Italy and Japan’s thrilling 4-3 encounter at the Confederations Cup was a taxing affair for both teams.
The Samurai Blue will consider themselves desperately unlucky to have succumbed to the Azzurri, after giving the pedigreed Europeans a nasty case of Asian tremors.
Has a team ever rapped the woodwork so many times, with so much at stake, in the dying moments of tightly wound affair?
And did Japan deservedly concede a handball penalty that ripped the wind from their sails?
Perhaps the only consolation Japan can take from their heroic defeat was the wretched state it left their fortunate vanquishers in.
Italy will probably have to face Spain in the semi-finals, if La Furia Roja win Group B as expected.
And coach Cesare Prandelli admits his is a team of walking wounded, after their gritty come-from-behind win over plucky Japan, and ahead of their final group encounter against improving hosts Brazil.
“This is an interesting tournament but perhaps there should be more rest days," a relieved by drained Prandelli said last night.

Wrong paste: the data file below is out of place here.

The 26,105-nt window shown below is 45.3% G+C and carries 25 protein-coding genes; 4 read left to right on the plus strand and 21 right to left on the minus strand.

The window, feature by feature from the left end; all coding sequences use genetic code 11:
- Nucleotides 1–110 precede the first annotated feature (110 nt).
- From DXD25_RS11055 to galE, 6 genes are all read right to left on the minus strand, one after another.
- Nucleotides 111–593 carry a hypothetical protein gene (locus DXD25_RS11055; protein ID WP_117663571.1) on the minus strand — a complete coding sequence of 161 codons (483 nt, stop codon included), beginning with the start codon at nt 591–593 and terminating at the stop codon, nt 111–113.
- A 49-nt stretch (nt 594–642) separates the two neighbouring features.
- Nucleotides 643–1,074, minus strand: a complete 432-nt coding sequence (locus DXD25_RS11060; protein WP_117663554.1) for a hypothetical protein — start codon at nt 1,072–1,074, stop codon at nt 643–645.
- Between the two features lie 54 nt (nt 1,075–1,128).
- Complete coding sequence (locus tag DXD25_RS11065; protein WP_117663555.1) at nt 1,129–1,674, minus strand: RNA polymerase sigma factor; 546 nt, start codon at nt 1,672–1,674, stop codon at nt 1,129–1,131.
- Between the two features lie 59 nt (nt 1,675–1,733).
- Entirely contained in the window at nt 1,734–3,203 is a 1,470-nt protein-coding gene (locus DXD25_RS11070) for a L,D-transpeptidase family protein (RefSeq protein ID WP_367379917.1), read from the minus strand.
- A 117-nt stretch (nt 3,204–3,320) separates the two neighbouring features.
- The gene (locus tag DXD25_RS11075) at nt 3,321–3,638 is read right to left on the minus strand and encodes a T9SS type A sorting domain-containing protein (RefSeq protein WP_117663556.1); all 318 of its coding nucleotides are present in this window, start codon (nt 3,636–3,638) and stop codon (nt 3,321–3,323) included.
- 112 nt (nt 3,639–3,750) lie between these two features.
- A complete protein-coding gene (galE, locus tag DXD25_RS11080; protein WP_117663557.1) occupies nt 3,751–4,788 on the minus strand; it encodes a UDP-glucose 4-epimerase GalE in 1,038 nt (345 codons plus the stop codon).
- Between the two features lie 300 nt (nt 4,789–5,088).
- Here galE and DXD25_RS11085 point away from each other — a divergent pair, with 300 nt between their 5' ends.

"This is a very hot country and the players need more time to get their strength back."
"We are focused on how many (players) we can recover [to play against Brazil]," he added.
"The Brazil game is an important game, we can't underestimate it. So my problem is to get some of the physical fitness back. We have to play the next game with the same kind of determination and physical fitness.
"We need to reflect and think, because as usual, if you are good at imposing the right pace and pressuring opponents than you can think of using your strength throughout the game. But when you can't pressure your opponent your lack of fitness is telling."
Meanwhile, Japan boss, Alberto Zaccheroni, was left to lament what he calls the standard errors that seem to let the Samurai Blue down.
The Italian should be proud of his team’s valiant efforts, but with victory having been snatched from his grasp, he knows his players have been taught a painful lesson.
"As usual we let in one goal from a free kick and another was an own goal," Zaccheroni sighed.
"These details are a constant aspect of our matches and so we have to try and remedy these problems before next year's World Cup.
"When you face teams like Brazil, Italy or Mexico, when you make a mistake they score. These teams can teach you a lot and we must learn this lesson."